Morphite is a solid space adventure game with great moments.
I love games that involve space and sci-fi themes, from Lifeless Planet, Planet Explorers and Starbound to The Signal from Tolva. Space has infinite possibilities and is ripe for good storytelling. When it comes to Morphite, it hits all the benchmarks for what you would want in a first-person space exploration game. You have aliens, weird planets, guns, weird cat robots, guns, a decent story and mini-games!
People are quick to compare this title with No Man’s Sky and that wouldn’t necessarily be wrong. Morphite does share similar themes: exploration; scanning alien organisms; upgrading your equipment; and the perils of space. What makes Morphite distinct from the others is its unique Tron-like polygonal aesthetics and higher focus on its story.
Morphite is kind of like the ‘diet’ version of No Man’s Sky. It also happens to share some of the same weaknesses and strengths. There are plenty of reasons to enjoy Morphite and it is a good game that I can recommend to lovers of space exploration. On the other hand, it failed to hook me and keep me in. I found myself burnt out very quickly after exploring a few random planets. This happened to me when I played No Man’s Sky as well. The vastness of the universe is grand, but bland.
Let’s jump in, shall we?
Scanning, shooting and scanning some more!
Morphite is a first-person causal exploration game. You play Myrah Kale (eww, kale), a young and eager explorer who is bored of living on a space station. To quote Yoda, ‘Adventure. Excitement. A Jedi craves not these things’. However, Myrah really does and after being approved for a routine scanning mission, she ends up on a whirlwind adventure. Morphite is named after a mystical element that you discover on one of your missions and it has some sort of profound connection with Myrah.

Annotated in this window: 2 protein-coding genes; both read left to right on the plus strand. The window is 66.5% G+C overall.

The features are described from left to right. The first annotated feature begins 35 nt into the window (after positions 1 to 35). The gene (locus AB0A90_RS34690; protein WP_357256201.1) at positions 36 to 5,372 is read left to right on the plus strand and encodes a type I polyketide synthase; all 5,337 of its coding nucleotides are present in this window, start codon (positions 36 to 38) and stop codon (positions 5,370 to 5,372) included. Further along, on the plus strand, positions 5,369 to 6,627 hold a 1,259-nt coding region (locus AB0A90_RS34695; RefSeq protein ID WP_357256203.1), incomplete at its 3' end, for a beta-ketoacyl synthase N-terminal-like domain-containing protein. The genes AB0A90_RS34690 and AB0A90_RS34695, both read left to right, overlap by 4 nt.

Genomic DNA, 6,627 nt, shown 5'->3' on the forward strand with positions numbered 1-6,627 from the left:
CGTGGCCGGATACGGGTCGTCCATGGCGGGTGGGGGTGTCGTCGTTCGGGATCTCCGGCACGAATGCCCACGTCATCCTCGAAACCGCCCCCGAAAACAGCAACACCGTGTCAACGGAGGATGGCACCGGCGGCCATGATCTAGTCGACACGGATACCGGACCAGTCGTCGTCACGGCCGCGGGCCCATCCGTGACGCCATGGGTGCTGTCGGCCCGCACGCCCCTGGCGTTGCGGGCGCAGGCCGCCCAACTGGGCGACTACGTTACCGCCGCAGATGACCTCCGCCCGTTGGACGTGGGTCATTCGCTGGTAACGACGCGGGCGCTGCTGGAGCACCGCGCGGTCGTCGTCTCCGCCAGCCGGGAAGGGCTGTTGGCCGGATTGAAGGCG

The gameplay mainly consists of you walking around in first-person, scanning everything and its mother. Scanning, you see, is how you find methods to upgrade your suit to tolerate harsher environments and give yourself an edge. It also happens to be a good way to make money. Scanning becomes extremely pivotal as you progress in the game — the story ups its difficulty rather quickly and if you don’t take time to upgrade your suit, you’re dead. When you’re not scanning you may be exploring ruins with platforming or killing aliens.
Combat is a hit and miss. Why? Well, ammo is rare and more often than not I found myself waiting for my gun to regenerate the five bullets that it innately gives you. You can call in your drop pod and get a free amount of bullets equal to twenty but it doesn’t last long and boss battles can be a pain. It’s one of those things that made me scratch my head about Morphite. It seemed unnecessary and combat sometimes felt like a chore. From what I understand, this is alleviated later on in the game, but I couldn’t find myself investing the time required.
You could tell the focus wasn’t meant to be on combat as there is literally an auto-lock that points the gun for you if the enemy is close enough. Not that I minded the auto-lock system, as it helps with enemies that are much faster then you. The bosses are fairly easy and nothing ever presented itself as much of a challenge — I just needed enough bullets to do the job. When you’re not on the ground, you’re in space and doing space things. You can trade with space stations, explore space stations for side quests, and occasionally have a mini-game where you avoid asteroids or space combat.
These mini-games are cute and really do help break up the pace of the game. They aren’t super difficult, but I found them to be rather enjoyable, and there are plenty of other things to sink your teeth into deeper in the game: rocket launchers; robot companions; and even grappling hooks. The problem I found is that I had a hard time connecting with the game.